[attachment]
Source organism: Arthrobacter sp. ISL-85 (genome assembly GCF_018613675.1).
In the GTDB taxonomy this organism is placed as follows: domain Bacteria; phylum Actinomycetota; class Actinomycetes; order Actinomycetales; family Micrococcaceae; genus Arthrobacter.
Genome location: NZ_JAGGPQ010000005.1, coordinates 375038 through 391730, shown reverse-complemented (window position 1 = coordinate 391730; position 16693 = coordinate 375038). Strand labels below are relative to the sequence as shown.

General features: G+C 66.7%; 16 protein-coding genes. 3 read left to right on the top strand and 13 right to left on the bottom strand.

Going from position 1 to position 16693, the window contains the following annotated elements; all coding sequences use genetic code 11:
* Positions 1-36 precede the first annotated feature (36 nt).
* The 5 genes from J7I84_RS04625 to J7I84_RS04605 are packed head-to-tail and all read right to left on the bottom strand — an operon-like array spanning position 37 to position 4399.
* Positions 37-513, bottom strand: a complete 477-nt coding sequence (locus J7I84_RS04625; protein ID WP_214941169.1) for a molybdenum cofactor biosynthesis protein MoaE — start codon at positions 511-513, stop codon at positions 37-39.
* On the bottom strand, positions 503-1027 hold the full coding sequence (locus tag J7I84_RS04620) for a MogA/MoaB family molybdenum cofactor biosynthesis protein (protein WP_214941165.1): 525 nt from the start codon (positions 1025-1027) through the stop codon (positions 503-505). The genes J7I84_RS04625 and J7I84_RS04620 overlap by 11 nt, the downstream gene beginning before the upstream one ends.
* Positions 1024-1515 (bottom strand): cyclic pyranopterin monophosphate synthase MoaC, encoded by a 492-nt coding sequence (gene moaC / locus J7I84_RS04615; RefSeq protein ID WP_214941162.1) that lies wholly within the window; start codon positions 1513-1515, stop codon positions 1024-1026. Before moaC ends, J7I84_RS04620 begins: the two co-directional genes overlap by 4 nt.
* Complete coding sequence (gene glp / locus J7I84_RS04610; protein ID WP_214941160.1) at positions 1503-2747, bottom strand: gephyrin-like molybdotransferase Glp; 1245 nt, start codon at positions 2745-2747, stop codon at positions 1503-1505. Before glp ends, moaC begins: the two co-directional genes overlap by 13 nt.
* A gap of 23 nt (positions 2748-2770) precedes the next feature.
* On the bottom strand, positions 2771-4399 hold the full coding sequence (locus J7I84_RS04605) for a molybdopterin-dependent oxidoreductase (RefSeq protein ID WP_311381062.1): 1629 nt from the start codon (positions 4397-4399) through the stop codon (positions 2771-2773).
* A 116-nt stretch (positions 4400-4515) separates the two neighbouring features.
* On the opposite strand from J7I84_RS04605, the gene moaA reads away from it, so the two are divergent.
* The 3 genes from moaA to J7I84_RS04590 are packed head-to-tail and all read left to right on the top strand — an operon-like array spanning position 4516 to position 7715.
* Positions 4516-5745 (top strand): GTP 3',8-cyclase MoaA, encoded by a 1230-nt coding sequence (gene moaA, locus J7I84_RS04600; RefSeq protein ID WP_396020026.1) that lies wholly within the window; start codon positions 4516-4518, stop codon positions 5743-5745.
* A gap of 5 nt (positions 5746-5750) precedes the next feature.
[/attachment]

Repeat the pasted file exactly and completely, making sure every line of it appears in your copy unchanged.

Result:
Source organism: Arthrobacter sp. ISL-85 (genome assembly GCF_018613675.1).
In the GTDB taxonomy this organism is placed as follows: domain Bacteria; phylum Actinomycetota; class Actinomycetes; order Actinomycetales; family Micrococcaceae; genus Arthrobacter.
Genome location: NZ_JAGGPQ010000005.1, coordinates 375038 through 391730, shown reverse-complemented (window position 1 = coordinate 391730; position 16693 = coordinate 375038). Strand labels below are relative to the sequence as shown.

General features: G+C 66.7%; 16 protein-coding genes. 3 read left to right on the top strand and 13 right to left on the bottom strand.

Going from position 1 to position 16693, the window contains the following annotated elements; all coding sequences use genetic code 11:
* Positions 1-36 precede the first annotated feature (36 nt).
* The 5 genes from J7I84_RS04625 to J7I84_RS04605 are packed head-to-tail and all read right to left on the bottom strand — an operon-like array spanning position 37 to position 4399.
* Positions 37-513, bottom strand: a complete 477-nt coding sequence (locus J7I84_RS04625; protein ID WP_214941169.1) for a molybdenum cofactor biosynthesis protein MoaE — start codon at positions 511-513, stop codon at positions 37-39.
* On the bottom strand, positions 503-1027 hold the full coding sequence (locus tag J7I84_RS04620) for a MogA/MoaB family molybdenum cofactor biosynthesis protein (protein WP_214941165.1): 525 nt from the start codon (positions 1025-1027) through the stop codon (positions 503-505). The genes J7I84_RS04625 and J7I84_RS04620 overlap by 11 nt, the downstream gene beginning before the upstream one ends.
* Positions 1024-1515 (bottom strand): cyclic pyranopterin monophosphate synthase MoaC, encoded by a 492-nt coding sequence (gene moaC / locus J7I84_RS04615; RefSeq protein ID WP_214941162.1) that lies wholly within the window; start codon positions 1513-1515, stop codon positions 1024-1026. Before moaC ends, J7I84_RS04620 begins: the two co-directional genes overlap by 4 nt.
* Complete coding sequence (gene glp / locus J7I84_RS04610; protein ID WP_214941160.1) at positions 1503-2747, bottom strand: gephyrin-like molybdotransferase Glp; 1245 nt, start codon at positions 2745-2747, stop codon at positions 1503-1505. Before glp ends, moaC begins: the two co-directional genes overlap by 13 nt.
* A gap of 23 nt (positions 2748-2770) precedes the next feature.
* On the bottom strand, positions 2771-4399 hold the full coding sequence (locus J7I84_RS04605) for a molybdopterin-dependent oxidoreductase (RefSeq protein ID WP_311381062.1): 1629 nt from the start codon (positions 4397-4399) through the stop codon (positions 2771-2773).
* A 116-nt stretch (positions 4400-4515) separates the two neighbouring features.
* On the opposite strand from J7I84_RS04605, the gene moaA reads away from it, so the two are divergent.
* The 3 genes from moaA to J7I84_RS04590 are packed head-to-tail and all read left to right on the top strand — an operon-like array spanning position 4516 to position 7715.
* Positions 4516-5745 (top strand): GTP 3',8-cyclase MoaA, encoded by a 1230-nt coding sequence (gene moaA, locus J7I84_RS04600; RefSeq protein ID WP_396020026.1) that lies wholly within the window; start codon positions 4516-4518, stop codon positions 5743-5745.
* A gap of 5 nt (positions 5746-5750) precedes the next feature.